So I made the paper - not just an online article, but something printed in one of our free local weekly papers for this area. It was bittersweet to open a publication and see my shop and it's story splashed across the pages but that is what I wanted right? I mean, I set out to do this blog to not only share my journey of closing and saying goodbye but to make mention of small, locally owned businesses. I wanted to explain how far apart we are from the soulless chains and how we are living, breathing, vibrant parts of our communities.
I don't know how much of that came across in the article but it was well done. I think the reporter/writer "got it", but for the sake of the story I'm not sure how much he wanted to go into detail about the death of small businesses because that could be a bit depressing, and yet I think he did include a few snippets of things I'd said. This has been such an interesting experience for me to share these final 90 days as I move towards closing and I think that's what landed me the article rather than the fact this store is closing after 35 years. Do I care which angle caught someone's attention? In a way I do, because being interviewed because of the loss of a local icon would have been satisfying to pass that on to the public, but perhaps that doesn't create good material and probably no one would have read it. More people are inclined to turn a blind eye to the fading of mom and pop I believe, and it's not probably comfortable to view the evidence that we may be disappearing. Silently embracing the big box lifestyle is the new normal and still I suspect many have a twinge of sadness at seeing places close; perhaps even a tiny nagging feeling of guilt for their lack of caring.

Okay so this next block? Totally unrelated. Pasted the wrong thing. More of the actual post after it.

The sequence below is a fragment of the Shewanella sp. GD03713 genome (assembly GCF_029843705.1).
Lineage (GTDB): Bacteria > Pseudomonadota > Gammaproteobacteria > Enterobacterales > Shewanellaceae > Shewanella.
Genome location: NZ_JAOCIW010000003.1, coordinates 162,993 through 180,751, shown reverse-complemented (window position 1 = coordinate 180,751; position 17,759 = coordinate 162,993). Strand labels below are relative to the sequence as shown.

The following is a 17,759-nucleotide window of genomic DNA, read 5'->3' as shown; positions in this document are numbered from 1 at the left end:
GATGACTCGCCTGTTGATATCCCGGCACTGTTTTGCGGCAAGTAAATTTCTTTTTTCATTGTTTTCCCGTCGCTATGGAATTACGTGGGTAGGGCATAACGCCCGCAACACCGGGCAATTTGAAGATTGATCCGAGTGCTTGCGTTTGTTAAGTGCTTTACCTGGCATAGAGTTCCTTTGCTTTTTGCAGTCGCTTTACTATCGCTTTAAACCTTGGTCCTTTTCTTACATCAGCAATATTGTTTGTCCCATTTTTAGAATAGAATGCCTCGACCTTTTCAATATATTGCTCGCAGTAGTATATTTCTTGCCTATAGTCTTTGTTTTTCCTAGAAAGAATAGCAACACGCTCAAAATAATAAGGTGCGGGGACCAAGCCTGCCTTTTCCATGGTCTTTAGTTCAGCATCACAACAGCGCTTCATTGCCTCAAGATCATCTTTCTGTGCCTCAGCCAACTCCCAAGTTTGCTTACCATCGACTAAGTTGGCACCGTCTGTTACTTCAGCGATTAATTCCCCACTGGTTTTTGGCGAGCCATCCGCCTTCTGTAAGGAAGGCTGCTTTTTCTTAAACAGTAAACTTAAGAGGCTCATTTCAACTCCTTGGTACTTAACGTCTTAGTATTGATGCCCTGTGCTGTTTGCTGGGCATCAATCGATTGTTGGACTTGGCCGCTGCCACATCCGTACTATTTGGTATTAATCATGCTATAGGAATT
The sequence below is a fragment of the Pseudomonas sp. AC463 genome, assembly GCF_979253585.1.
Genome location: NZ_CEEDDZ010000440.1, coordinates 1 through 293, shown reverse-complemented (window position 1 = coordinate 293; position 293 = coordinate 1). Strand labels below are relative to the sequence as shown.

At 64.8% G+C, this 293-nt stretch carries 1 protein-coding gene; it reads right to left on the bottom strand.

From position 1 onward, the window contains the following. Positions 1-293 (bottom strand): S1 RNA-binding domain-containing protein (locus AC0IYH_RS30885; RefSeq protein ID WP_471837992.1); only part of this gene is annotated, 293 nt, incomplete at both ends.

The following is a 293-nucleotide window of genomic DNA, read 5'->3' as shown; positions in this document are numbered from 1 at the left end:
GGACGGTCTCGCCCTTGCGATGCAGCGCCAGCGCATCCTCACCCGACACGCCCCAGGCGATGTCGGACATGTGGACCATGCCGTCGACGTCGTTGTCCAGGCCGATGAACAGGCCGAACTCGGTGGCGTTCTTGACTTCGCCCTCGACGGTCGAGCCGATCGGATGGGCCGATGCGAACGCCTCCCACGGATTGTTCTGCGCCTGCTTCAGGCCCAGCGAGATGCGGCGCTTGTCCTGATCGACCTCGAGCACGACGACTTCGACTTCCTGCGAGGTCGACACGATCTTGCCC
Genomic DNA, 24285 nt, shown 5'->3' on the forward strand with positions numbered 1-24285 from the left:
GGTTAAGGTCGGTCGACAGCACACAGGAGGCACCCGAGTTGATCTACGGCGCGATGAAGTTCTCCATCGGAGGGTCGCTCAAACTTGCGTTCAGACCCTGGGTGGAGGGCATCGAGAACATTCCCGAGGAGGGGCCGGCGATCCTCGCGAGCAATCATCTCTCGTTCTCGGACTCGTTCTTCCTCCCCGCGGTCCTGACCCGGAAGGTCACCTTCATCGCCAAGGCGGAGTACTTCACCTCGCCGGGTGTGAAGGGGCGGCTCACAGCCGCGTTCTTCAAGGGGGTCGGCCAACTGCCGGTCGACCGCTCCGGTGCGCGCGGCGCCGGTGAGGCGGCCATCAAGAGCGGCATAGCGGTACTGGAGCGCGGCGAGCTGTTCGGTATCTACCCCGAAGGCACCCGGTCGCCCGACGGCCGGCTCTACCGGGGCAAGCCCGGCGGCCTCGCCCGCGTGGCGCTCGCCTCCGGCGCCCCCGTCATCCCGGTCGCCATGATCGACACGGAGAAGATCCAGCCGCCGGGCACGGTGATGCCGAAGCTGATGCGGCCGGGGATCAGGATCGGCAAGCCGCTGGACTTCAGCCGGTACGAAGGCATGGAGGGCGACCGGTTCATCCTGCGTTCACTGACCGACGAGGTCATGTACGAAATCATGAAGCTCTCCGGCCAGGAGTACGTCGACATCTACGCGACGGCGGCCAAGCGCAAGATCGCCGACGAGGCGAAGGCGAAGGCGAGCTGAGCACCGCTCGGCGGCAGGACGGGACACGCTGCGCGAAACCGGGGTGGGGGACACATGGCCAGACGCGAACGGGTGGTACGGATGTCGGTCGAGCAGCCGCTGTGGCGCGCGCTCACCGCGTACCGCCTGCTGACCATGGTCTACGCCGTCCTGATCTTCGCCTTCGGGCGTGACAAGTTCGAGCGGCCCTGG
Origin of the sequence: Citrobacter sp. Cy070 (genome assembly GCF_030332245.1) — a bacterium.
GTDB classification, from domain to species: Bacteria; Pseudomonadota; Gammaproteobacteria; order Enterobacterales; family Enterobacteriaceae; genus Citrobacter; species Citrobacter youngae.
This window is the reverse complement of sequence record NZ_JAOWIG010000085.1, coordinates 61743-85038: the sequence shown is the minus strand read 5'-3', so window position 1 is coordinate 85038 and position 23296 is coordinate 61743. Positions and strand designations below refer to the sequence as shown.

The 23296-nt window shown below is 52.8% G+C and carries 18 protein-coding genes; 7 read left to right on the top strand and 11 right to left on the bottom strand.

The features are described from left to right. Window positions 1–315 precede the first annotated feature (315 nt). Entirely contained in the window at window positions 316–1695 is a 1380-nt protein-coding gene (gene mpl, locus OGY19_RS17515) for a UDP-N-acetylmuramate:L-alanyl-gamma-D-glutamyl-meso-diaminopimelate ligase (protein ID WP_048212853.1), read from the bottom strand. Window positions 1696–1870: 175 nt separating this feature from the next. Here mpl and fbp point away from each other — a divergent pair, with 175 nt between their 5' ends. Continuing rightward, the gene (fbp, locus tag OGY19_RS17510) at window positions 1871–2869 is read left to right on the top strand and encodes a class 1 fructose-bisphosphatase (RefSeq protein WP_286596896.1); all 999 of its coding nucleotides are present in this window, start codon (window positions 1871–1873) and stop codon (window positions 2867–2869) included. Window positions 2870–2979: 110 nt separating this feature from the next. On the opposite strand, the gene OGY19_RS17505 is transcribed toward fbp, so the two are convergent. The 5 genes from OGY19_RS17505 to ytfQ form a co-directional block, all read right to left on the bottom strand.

The last two posts on my blog very much reflected the dedication that so many small business owners have for what they do. I think illustrating the public service site that I run and offer to my area shows how I'm connected to my community, and then there's the look at how our worlds and shopping habits have shifted so greatly from multiple personal interactions to just a one stop focus. I don't feel that everything under one roof is better and it will be interesting to hear the opinions of others regarding that.
Despite the publicity from the article, it's been a bit daunting to have even more people come in appearing eager to ask for details. It seems that in an odd way people would prefer to sort of minimize the years we have been here and instead write the store's closing off as "progress". Maybe sometimes we find it easier to find a word to assign to change that we see but don't really wish to think too hard about. Maybe sometimes we don't wish to see what is right in front of us.
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